Sunday, April 7, 2013

I Was Tempted By The Fuji X100S, Sony RX1, and Leica X2 - I Think I'll Pass For Now

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I have been traveling for the past week or so with my Leica M9, Panasonic Lumix DMC-LX7 compact camera, and my Skeletons From The Closet camera for March, the Zeiss Ikonta folder.
I have been sorely tempted by the three fixed lens cameras mentioned in the title of my post. All three, the Fujifilm X100S, Sony RX1, and Leica X2 offer a lot of excellent features. However, I'm pretty convinced that if I were to buy a fixed lens camera, I would want a 50mm equivalent field of view, as opposed to the 35mm field of view of each of these cameras.
On this trip, I brought my Summilux 35mm f1.4 lens for the M9. That lens is my Whole Lotta Leica pick for March. While it's an amazing lens, I have felt throughout the trip that I'd have been happier overall with a 50mm lens. Of course, the M9 lets me change lenses, which I am not shy about doing. But, if I bought one of these new fixed lens cameras, I would not have that option. So, I am staying out of that market for now.
If I were going to go for it, it would be between the Fuji and Leica. I've now handled both, and they are extremely nice cameras. I've also handled the Sony, and like it. Just not to the tune of the price difference.
I wrote a couple of days ago about how I essentially traded in my year-old Lumix DMC-G3 kit for a new DMC-GX1 through Amazon (the GX1 is $275 brand new right now!). The new GX1 is waiting for me in its box until I get home. I'm thinking that the GX1 with the Lumix 20mm f1.7 pancake lens should give any of these cameras a run for their money, and for much less of it (money, that is). If I considered the combination of a flexible compact camera and a fixed lens higher image quality camera combination for travel, I would have thought about the Lumix DMC-LX7 (which I continue to explore and enjoy immensely) and either a Fuji X100S or Leica X2. Now, I'm thinking the GX1 with 20mm f1.7 will be the higher end choice. The GX1 is very compact, and yields great image quality. I know this from my experience with the DMC-G3, which shares the same sensor as the GX1. With the 20mm f1.7 lens, it's a very nice little package. And, I have the awesome 25mm Pana-Leica Summilux 25mm f1.4 if I really want the 50mm equivalent field of view.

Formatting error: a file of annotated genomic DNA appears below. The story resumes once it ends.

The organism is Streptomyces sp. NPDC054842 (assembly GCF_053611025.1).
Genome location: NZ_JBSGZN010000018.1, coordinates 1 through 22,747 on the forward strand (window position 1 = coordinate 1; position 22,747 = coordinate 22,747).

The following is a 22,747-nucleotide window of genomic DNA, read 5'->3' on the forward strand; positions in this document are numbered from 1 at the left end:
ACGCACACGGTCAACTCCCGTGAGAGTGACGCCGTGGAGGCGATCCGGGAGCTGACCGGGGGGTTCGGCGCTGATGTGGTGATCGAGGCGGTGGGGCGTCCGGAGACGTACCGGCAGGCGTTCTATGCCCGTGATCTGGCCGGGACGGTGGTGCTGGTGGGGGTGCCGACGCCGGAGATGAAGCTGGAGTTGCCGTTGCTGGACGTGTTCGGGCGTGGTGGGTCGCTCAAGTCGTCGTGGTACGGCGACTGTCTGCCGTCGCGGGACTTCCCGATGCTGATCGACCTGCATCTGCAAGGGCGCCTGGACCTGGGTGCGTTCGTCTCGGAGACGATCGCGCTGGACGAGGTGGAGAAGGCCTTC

Kirk Tuck recently wrote a post about comparing the high iso performance of the Fujifilm X100S with his Sony NEX, using the excellent comparison tool at His conclusion is that the hysteria over the X100S may be warranted by the features of the camera, but not by high iso performance alone.
(Click Here) to read Kirk's post, entitled "New "Holy Grail" of Cameras Spanked by the Real Deal." How controversial that title sounds!
I decided to do the same comparison between the X100S and the GX1. Here's a screenshot of the raw images at iso 800:
DPreview iso 800 Raw Comparison of Fuji X100S, Fuji X100, Panasonic Lumix DMC-GX1,and Panasonic Lumix DMC-LX7
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You can easily switch iso level for all of the cameras in the comparison using the dpreview tool. I decided that iso 800 is important for me, as I need that level fairly often on travel, especially in cloudy weather. However, the f1.7 lens on the GX1 will need it less often than the f2 on the Fuji or f2.8 on the Leica.
My conclusion from this comparison is that, as expected, the LX7 really lags the other, larger sensor cameras in performance at iso 800. But, surprisingly, I like the GX1 result more than the Fuji cameras. While the Fujis certainly have a smoother image rendition, it is at the cost of detail. When considering raw files (before noise reduction is applied), I prefer to retain as much detail as possible. So, I think my GX1 will perform very well in comparison to the X100S at iso 800. The same trend applies at iso 1600 and up. Plus, I can change lenses when I want.
How about those LX7 results? Well, it's a compromise. The LX7 has so many features, including a nice zoom range, in such a tiny package, I'm willing to keep the iso level low to preserve image quality.
So, if you've followed my musings thus far, I won't be buying one of the new fixed lens wonders from Fuji, Sony, or Leica any time soon. I'd be more inclined if any of them came with a 50mm equivalent lens.
Now, I will admit that I'm still very attracted to the Fujifilm X20 for the flexible end, as competition for my LX7. I handled an X20 in Tokyo, and it's very impressive. The optical viewfinder is very nice, and it feels like a real camera. But, for now, I'm sticking with Panasonic for both cameras.